Headlining the program is The Waiting Room " the groundbreaking new 3D VR experience from revered Australian filmmakers Molly Reynolds, Rolf de Heer and Mark Eland. A rumination on humanity, its creativity and its destructiveness, The Waiting Room will leave audiences in contemplative awe.
International Award Winners
The breakout hit of this year's Venice Film Festival (winning four awards), What You Gonna Do When the World's on Fire? is an exquisite portrait of life in New Orleans. Unfolding over the course of one sweltering summer, Roberto Minervini's film offers us four glimpses into the city's psyche: Judy, a recovering addict and bar owner; young brothers Ronaldo and Titus; Kevin, a proud Mardi Gras chief; and the New Black Panthers.
Winner of a Sundance Special Jury Award, Monos is a thrillingly original work of cinema, situated somewhere between Lord of the Flies and Apocalypse Now. Helmed by Colombian-Ecuadorian director Alejandro Landes, Monos is "part allegory for Columbia's never-ending political unrest, part a darkly twisted, reality-pushing fairy tale" that will leave audiences gasping.
Cold Case Hammarskjöld explores the mysterious death of UN Secretary-General Dag Hammarsjköld in a 1961 plane crash in the Congo. Plunging himself into the middle of the mystery, Danish director Mads Brügger uncovers an outrageous parade of revelations involving secret death squads, international spies and white supremacist militias, which earned him Sundance's World Cinema Documentary Directing Award.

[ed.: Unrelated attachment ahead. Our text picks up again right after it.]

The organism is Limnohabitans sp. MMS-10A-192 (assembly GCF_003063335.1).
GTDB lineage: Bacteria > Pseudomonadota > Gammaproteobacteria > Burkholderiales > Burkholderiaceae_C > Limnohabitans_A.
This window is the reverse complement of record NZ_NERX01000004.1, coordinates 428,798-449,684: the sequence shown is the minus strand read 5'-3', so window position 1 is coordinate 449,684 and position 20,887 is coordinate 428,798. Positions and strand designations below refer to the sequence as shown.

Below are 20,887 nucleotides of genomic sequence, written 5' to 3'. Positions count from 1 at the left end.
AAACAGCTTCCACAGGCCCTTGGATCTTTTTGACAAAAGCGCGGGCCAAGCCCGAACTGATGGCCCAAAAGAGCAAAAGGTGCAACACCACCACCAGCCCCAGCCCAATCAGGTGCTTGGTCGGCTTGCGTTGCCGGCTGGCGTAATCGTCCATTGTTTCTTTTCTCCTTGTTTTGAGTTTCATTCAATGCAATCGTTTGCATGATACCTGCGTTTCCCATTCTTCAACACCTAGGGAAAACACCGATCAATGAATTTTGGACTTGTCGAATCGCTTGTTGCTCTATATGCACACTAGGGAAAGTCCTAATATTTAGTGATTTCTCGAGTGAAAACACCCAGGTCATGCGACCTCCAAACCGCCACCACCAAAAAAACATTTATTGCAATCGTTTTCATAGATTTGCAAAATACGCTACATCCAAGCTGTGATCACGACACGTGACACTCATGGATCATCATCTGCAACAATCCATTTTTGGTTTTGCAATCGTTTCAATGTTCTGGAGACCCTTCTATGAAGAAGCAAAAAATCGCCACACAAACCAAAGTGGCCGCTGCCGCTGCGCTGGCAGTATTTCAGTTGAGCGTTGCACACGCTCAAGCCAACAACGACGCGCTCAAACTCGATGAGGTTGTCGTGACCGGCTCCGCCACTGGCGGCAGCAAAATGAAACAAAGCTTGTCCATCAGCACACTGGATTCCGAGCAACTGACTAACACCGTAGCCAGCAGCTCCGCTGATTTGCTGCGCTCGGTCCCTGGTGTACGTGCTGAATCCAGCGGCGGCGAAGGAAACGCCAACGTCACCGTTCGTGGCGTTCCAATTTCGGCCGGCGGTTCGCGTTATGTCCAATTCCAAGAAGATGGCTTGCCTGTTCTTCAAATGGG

Continuing the impassioned advocacy that drove 2017's Human Flow, art superstar Ai Weiwei focuses his attention on the voices, faces and bodies caught in Europe's refugee crisis in The Rest. Through stunning close-up portraits, The Rest follows individual stories that contribute to an un inching and forthright examination of life in tents, behind barbed wire and battling against bureaucracy.
The fall of Hollywood producing titan Harvey Weinstein is told through the testimonies of the women he allegedly targeted in Untouchable " a powerful and damning documentary from director Ursula Macfarlane; while producer-turned-director Lesley Chilcott (An Inconvenient Truth, MIFF '06) turns her lens on Sea Shepherd co-founder Captain Paul Watson in Watson, a film that serves as a critical record of the tireless crusader's activism.
In a film devoid of humans altogether, Aquarela sees boundary-pushing documentary maker Victor Kossakovsky turn his unparalleled cinematic eye to the most fundamental of all subjects: water. A jaw-droppingly vivid collage of 96 frames-per-second, this wordless meditation explores water's capacity for both limitless creation and wholesale destruction.
Closer to home and four years after delivering MIFF audiences Gayby Baby, director Maya Newell crafts another powerful, essential portrait of Australian youth, putting the plight of the Northern Territory's Indigenous children in the spotlight with In My Blood It Runs.